Consuming​ Responsibly (1)

bookshop image

Our Bishop has asked us in a recent blog to be Christ-like.  Since a large part of our existence consists of consuming, from food to car miles and from clothes to where we put our money, I often worry about just how responsibly I am behaving.  In this Season of Creation, I have done my own research and made some useful discoveries which others may find helpful.  Here is just one for now. 

Booksellers

We all know that a well-known online bookseller is decried as a tax-cheat, the scourge of local high street bookshops and no doubt other things besides (employment practices, excess packaging, environmental audit?)  – yet how useful to be able to order books online, have your credit card details ready-saved, construct a shopping list ‘saved for later’ or just a ‘wishlist’, and – oh joy! – ‘buy with one click’…  So just how much sacrifice does being ‘ethical’ require?

Fortunately, the market does respond, at least up to a point, to what we as consumers need or want and there are a number of ‘ethical’ alternatives for those of us who really value the online bookseller.  Top of the list are second-hand sources, with Oxfam and World of Books:  I ordered How To Be An Agnostic (hardly mainstream!) from the latter on Monday, received it on Thursday, free delivery, acceptable condition.  Then there’s actual reading online – where Kindle is of course just one brand amongst many – and, for some of your reading if not all, this guarantees the ecological satisfaction of not using trees for paper or packaging nor resources (including roads and energy) for delivery.  Ebooks.com scores highly on this front, according to the magazine Ethical Consumer and their product guide on booksellers.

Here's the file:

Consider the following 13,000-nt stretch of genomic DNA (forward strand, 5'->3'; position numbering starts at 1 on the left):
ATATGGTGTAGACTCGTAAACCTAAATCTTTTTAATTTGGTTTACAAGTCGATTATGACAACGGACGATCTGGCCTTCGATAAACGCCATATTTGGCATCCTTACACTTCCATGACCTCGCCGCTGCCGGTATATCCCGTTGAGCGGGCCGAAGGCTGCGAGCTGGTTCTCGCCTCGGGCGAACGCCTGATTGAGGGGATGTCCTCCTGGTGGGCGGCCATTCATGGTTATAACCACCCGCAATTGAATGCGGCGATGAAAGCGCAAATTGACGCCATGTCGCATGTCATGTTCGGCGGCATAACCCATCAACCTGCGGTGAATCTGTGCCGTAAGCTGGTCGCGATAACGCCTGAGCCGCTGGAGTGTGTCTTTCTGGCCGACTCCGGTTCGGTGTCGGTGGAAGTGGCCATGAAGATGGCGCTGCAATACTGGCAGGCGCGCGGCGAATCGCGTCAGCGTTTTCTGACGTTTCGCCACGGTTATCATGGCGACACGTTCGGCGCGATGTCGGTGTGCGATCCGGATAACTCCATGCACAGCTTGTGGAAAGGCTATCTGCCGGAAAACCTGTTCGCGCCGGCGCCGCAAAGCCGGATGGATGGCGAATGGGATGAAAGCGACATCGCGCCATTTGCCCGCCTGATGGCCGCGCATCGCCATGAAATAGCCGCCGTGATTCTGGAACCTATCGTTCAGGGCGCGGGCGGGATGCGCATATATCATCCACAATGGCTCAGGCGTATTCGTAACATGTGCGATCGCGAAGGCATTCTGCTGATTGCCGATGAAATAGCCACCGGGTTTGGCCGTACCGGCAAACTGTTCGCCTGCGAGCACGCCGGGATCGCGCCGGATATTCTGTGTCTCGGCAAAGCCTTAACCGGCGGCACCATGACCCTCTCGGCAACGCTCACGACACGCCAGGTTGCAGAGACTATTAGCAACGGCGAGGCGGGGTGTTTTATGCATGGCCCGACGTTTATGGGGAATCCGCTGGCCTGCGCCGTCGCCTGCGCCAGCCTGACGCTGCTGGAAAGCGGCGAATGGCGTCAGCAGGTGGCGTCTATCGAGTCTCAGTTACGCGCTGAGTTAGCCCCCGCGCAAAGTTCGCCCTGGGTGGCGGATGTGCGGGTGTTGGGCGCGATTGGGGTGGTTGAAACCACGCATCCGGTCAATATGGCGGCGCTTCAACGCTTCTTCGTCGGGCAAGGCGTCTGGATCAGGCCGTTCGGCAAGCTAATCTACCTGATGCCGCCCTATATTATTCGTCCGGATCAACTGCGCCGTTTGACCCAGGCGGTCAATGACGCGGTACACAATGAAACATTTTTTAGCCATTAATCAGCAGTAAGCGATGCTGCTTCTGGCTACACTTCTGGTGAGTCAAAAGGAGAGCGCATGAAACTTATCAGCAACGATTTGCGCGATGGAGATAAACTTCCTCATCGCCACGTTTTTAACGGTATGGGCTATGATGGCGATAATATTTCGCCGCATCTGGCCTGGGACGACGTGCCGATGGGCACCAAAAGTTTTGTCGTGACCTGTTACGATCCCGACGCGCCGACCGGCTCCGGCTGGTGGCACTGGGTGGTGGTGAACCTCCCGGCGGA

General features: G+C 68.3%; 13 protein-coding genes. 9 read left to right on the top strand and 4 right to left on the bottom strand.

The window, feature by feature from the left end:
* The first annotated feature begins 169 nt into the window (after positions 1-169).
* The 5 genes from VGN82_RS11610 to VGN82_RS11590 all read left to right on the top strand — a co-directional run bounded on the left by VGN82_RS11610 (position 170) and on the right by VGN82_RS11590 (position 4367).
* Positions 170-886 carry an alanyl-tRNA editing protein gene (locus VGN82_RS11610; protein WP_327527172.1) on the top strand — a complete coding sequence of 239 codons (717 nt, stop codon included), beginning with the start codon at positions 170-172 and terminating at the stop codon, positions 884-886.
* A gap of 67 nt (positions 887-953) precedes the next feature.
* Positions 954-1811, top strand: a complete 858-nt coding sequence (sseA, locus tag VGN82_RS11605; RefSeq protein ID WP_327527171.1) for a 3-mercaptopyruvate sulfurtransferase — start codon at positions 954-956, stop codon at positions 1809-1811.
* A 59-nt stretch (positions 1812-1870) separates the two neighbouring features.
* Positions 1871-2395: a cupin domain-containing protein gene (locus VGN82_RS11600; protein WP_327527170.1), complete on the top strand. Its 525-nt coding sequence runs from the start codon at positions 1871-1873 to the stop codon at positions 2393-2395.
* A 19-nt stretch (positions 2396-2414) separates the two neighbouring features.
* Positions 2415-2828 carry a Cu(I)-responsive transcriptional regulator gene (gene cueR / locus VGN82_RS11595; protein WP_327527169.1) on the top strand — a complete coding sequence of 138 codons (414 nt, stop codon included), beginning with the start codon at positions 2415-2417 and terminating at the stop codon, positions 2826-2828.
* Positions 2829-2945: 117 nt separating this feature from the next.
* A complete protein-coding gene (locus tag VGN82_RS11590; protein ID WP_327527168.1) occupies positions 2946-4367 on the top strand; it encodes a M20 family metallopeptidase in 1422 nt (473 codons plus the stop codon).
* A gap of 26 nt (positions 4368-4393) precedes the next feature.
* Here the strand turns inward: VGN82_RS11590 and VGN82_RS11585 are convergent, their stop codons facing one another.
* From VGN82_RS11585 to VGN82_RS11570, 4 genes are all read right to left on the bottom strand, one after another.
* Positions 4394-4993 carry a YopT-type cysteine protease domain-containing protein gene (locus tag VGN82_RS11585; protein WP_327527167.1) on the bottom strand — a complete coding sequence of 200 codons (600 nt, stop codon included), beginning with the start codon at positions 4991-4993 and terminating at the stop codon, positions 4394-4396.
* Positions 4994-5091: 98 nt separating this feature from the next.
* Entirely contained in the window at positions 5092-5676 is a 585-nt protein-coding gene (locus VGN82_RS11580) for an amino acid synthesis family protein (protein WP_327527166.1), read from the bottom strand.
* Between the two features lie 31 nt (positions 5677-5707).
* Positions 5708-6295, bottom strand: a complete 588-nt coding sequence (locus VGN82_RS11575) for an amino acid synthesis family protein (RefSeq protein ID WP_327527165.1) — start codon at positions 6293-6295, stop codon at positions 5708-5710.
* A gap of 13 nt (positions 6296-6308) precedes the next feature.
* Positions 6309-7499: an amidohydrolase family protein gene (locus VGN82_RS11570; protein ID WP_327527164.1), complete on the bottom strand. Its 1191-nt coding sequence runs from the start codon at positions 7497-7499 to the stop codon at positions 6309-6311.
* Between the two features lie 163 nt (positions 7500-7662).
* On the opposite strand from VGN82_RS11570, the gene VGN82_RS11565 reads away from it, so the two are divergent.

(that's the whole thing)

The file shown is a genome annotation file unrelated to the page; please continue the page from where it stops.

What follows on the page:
If, like me, you feel there is nothing to beat a brand-new untouched real book to enjoy all the physical as well as the mental pleasures of reading, at least occasionally, then you have to drop just one notch (according to the same ethical rating) by turning to Better World Books (new or used) or Guardian Bookshop, both of which claim to be principled booksellers.  Indulge yourself in another notch or two below par – yet still miles better than the rest of the field – and you get to Books Etc or Hive.

Hive and your local bookshop

Hive is valued by some because of its links with local bookshops. You can nominate a local bookshop and support it every time you buy since Hive promises to give them a percentage of your order, or you can arrange for your order to be delivered to your local bookshop.  Hive also offer free home delivery and also have ebooks.  I have begun to use Hive just recently and have been impressed by their speed, efficiency, and quality.

And by the way, we’re still above 10/20 in terms of those ‘ethical ratings’, where other famous names take us from 10 all the way down to 0/20.  No further comment needed!

To follow:  Ethical banking?  How do you rate your supermarket? And Recycling Clothes.

David Soward
September 2017

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